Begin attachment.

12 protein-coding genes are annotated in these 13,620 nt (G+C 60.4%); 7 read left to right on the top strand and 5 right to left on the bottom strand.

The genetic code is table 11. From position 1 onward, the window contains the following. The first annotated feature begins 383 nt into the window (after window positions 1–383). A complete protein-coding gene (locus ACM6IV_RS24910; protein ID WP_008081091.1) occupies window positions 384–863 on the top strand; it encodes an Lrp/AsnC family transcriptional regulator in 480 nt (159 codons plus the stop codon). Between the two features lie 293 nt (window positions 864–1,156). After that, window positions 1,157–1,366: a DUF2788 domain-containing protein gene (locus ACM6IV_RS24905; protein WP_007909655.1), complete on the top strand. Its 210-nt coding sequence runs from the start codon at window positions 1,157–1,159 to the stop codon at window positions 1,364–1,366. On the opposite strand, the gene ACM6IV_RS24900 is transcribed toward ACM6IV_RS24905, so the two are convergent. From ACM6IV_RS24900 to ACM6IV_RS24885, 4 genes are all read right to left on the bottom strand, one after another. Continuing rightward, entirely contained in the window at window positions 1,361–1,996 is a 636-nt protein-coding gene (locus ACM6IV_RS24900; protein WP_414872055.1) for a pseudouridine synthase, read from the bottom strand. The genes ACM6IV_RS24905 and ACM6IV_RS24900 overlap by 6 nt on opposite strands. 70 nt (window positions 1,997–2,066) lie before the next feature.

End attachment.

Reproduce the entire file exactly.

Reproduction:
12 protein-coding genes are annotated in these 13,620 nt (G+C 60.4%); 7 read left to right on the top strand and 5 right to left on the bottom strand.

The genetic code is table 11. From position 1 onward, the window contains the following. The first annotated feature begins 383 nt into the window (after window positions 1–383). A complete protein-coding gene (locus ACM6IV_RS24910; protein ID WP_008081091.1) occupies window positions 384–863 on the top strand; it encodes an Lrp/AsnC family transcriptional regulator in 480 nt (159 codons plus the stop codon). Between the two features lie 293 nt (window positions 864–1,156). After that, window positions 1,157–1,366: a DUF2788 domain-containing protein gene (locus ACM6IV_RS24905; protein WP_007909655.1), complete on the top strand. Its 210-nt coding sequence runs from the start codon at window positions 1,157–1,159 to the stop codon at window positions 1,364–1,366. On the opposite strand, the gene ACM6IV_RS24900 is transcribed toward ACM6IV_RS24905, so the two are convergent. From ACM6IV_RS24900 to ACM6IV_RS24885, 4 genes are all read right to left on the bottom strand, one after another. Continuing rightward, entirely contained in the window at window positions 1,361–1,996 is a 636-nt protein-coding gene (locus ACM6IV_RS24900; protein WP_414872055.1) for a pseudouridine synthase, read from the bottom strand. The genes ACM6IV_RS24905 and ACM6IV_RS24900 overlap by 6 nt on opposite strands. 70 nt (window positions 1,997–2,066) lie before the next feature.